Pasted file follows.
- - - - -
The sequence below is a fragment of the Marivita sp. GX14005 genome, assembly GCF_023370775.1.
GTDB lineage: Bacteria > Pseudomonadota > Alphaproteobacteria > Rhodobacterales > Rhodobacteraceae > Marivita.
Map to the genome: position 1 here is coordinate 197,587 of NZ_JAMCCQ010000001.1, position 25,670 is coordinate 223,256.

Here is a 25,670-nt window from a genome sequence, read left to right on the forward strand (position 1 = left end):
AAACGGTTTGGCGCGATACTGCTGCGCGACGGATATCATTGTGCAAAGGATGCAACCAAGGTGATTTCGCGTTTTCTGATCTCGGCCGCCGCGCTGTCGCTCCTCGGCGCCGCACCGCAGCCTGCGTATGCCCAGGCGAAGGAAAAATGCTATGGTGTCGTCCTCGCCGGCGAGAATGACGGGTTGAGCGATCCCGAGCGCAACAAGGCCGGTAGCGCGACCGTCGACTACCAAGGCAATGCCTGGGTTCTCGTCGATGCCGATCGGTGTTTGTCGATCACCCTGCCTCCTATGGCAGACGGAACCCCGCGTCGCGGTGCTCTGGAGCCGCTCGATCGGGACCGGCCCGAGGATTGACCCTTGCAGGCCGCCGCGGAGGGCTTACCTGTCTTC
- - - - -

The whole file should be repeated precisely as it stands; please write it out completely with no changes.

The sequence below is a fragment of the Marivita sp. GX14005 genome, assembly GCF_023370775.1.
GTDB lineage: Bacteria > Pseudomonadota > Alphaproteobacteria > Rhodobacterales > Rhodobacteraceae > Marivita.
Map to the genome: position 1 here is coordinate 197,587 of NZ_JAMCCQ010000001.1, position 25,670 is coordinate 223,256.

Here is a 25,670-nt window from a genome sequence, read left to right on the forward strand (position 1 = left end):
AAACGGTTTGGCGCGATACTGCTGCGCGACGGATATCATTGTGCAAAGGATGCAACCAAGGTGATTTCGCGTTTTCTGATCTCGGCCGCCGCGCTGTCGCTCCTCGGCGCCGCACCGCAGCCTGCGTATGCCCAGGCGAAGGAAAAATGCTATGGTGTCGTCCTCGCCGGCGAGAATGACGGGTTGAGCGATCCCGAGCGCAACAAGGCCGGTAGCGCGACCGTCGACTACCAAGGCAATGCCTGGGTTCTCGTCGATGCCGATCGGTGTTTGTCGATCACCCTGCCTCCTATGGCAGACGGAACCCCGCGTCGCGGTGCTCTGGAGCCGCTCGATCGGGACCGGCCCGAGGATTGACCCTTGCAGGCCGCCGCGGAGGGCTTACCTGTCTTC